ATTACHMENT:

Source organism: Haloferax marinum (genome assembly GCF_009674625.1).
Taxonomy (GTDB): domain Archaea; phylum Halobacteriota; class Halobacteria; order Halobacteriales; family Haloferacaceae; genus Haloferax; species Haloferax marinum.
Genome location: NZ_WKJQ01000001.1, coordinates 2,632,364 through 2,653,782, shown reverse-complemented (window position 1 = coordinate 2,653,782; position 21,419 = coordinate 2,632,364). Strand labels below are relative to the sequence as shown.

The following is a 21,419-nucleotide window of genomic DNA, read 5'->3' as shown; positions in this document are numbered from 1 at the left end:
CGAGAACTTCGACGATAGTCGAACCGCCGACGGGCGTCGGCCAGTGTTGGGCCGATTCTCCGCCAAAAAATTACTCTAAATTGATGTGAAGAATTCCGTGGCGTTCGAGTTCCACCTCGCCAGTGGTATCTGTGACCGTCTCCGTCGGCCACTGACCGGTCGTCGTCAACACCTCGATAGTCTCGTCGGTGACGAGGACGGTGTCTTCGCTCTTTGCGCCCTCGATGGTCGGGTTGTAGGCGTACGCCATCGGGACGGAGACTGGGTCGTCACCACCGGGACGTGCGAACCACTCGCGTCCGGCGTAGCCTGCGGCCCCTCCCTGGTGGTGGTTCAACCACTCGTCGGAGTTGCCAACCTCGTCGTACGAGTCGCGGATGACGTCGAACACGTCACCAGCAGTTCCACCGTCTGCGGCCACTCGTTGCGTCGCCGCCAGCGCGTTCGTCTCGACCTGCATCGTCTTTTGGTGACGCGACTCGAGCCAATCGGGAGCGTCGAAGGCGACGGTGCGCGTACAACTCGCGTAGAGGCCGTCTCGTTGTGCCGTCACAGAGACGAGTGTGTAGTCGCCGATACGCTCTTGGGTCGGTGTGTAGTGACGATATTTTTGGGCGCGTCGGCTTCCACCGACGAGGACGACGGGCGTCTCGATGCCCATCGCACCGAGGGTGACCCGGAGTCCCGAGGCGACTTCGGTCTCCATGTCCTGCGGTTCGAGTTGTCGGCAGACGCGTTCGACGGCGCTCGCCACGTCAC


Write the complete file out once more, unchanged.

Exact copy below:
Source organism: Haloferax marinum (genome assembly GCF_009674625.1).
Taxonomy (GTDB): domain Archaea; phylum Halobacteriota; class Halobacteria; order Halobacteriales; family Haloferacaceae; genus Haloferax; species Haloferax marinum.
Genome location: NZ_WKJQ01000001.1, coordinates 2,632,364 through 2,653,782, shown reverse-complemented (window position 1 = coordinate 2,653,782; position 21,419 = coordinate 2,632,364). Strand labels below are relative to the sequence as shown.

The following is a 21,419-nucleotide window of genomic DNA, read 5'->3' as shown; positions in this document are numbered from 1 at the left end:
CGAGAACTTCGACGATAGTCGAACCGCCGACGGGCGTCGGCCAGTGTTGGGCCGATTCTCCGCCAAAAAATTACTCTAAATTGATGTGAAGAATTCCGTGGCGTTCGAGTTCCACCTCGCCAGTGGTATCTGTGACCGTCTCCGTCGGCCACTGACCGGTCGTCGTCAACACCTCGATAGTCTCGTCGGTGACGAGGACGGTGTCTTCGCTCTTTGCGCCCTCGATGGTCGGGTTGTAGGCGTACGCCATCGGGACGGAGACTGGGTCGTCACCACCGGGACGTGCGAACCACTCGCGTCCGGCGTAGCCTGCGGCCCCTCCCTGGTGGTGGTTCAACCACTCGTCGGAGTTGCCAACCTCGTCGTACGAGTCGCGGATGACGTCGAACACGTCACCAGCAGTTCCACCGTCTGCGGCCACTCGTTGCGTCGCCGCCAGCGCGTTCGTCTCGACCTGCATCGTCTTTTGGTGACGCGACTCGAGCCAATCGGGAGCGTCGAAGGCGACGGTGCGCGTACAACTCGCGTAGAGGCCGTCTCGTTGTGCCGTCACAGAGACGAGTGTGTAGTCGCCGATACGCTCTTGGGTCGGTGTGTAGTGACGATATTTTTGGGCGCGTCGGCTTCCACCGACGAGGACGACGGGCGTCTCGATGCCCATCGCACCGAGGGTGACCCGGAGTCCCGAGGCGACTTCGGTCTCCATGTCCTGCGGTTCGAGTTGTCGGCAGACGCGTTCGACGGCGCTCGCCACGTCAC